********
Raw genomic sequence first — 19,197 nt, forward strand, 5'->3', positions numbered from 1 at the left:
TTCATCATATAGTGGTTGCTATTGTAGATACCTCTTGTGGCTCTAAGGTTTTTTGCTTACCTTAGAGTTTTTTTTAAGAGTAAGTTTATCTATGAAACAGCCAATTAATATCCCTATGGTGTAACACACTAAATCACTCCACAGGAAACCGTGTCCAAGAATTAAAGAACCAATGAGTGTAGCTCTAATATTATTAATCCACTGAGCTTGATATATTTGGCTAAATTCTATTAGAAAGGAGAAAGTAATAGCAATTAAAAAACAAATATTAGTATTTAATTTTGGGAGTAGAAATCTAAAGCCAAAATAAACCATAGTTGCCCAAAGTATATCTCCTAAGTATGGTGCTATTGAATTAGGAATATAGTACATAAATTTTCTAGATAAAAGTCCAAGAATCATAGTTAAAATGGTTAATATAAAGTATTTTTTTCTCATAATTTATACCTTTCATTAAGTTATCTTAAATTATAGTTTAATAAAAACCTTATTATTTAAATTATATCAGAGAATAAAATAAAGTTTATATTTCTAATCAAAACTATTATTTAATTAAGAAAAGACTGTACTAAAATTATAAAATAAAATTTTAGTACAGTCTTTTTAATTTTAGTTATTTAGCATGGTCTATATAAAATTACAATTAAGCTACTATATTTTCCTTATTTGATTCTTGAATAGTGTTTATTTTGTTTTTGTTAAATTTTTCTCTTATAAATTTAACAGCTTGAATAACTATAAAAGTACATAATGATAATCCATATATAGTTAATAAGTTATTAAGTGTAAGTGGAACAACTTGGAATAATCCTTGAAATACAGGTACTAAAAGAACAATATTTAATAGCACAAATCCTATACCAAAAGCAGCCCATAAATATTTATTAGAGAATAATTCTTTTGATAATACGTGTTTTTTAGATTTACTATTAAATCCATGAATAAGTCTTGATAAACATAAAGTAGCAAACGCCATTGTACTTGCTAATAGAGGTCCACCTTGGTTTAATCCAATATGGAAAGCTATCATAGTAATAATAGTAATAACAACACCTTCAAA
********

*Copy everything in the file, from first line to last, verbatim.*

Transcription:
Raw genomic sequence first — 19,197 nt, forward strand, 5'->3', positions numbered from 1 at the left:
TTCATCATATAGTGGTTGCTATTGTAGATACCTCTTGTGGCTCTAAGGTTTTTTGCTTACCTTAGAGTTTTTTTTAAGAGTAAGTTTATCTATGAAACAGCCAATTAATATCCCTATGGTGTAACACACTAAATCACTCCACAGGAAACCGTGTCCAAGAATTAAAGAACCAATGAGTGTAGCTCTAATATTATTAATCCACTGAGCTTGATATATTTGGCTAAATTCTATTAGAAAGGAGAAAGTAATAGCAATTAAAAAACAAATATTAGTATTTAATTTTGGGAGTAGAAATCTAAAGCCAAAATAAACCATAGTTGCCCAAAGTATATCTCCTAAGTATGGTGCTATTGAATTAGGAATATAGTACATAAATTTTCTAGATAAAAGTCCAAGAATCATAGTTAAAATGGTTAATATAAAGTATTTTTTTCTCATAATTTATACCTTTCATTAAGTTATCTTAAATTATAGTTTAATAAAAACCTTATTATTTAAATTATATCAGAGAATAAAATAAAGTTTATATTTCTAATCAAAACTATTATTTAATTAAGAAAAGACTGTACTAAAATTATAAAATAAAATTTTAGTACAGTCTTTTTAATTTTAGTTATTTAGCATGGTCTATATAAAATTACAATTAAGCTACTATATTTTCCTTATTTGATTCTTGAATAGTGTTTATTTTGTTTTTGTTAAATTTTTCTCTTATAAATTTAACAGCTTGAATAACTATAAAAGTACATAATGATAATCCATATATAGTTAATAAGTTATTAAGTGTAAGTGGAACAACTTGGAATAATCCTTGAAATACAGGTACTAAAAGAACAATATTTAATAGCACAAATCCTATACCAAAAGCAGCCCATAAATATTTATTAGAGAATAATTCTTTTGATAATACGTGTTTTTTAGATTTACTATTAAATCCATGAATAAGTCTTGATAAACATAAAGTAGCAAACGCCATTGTACTTGCTAATAGAGGTCCACCTTGGTTTAATCCAATATGGAAAGCTATCATAGTAATAATAGTAATAACAACACCTTCAAA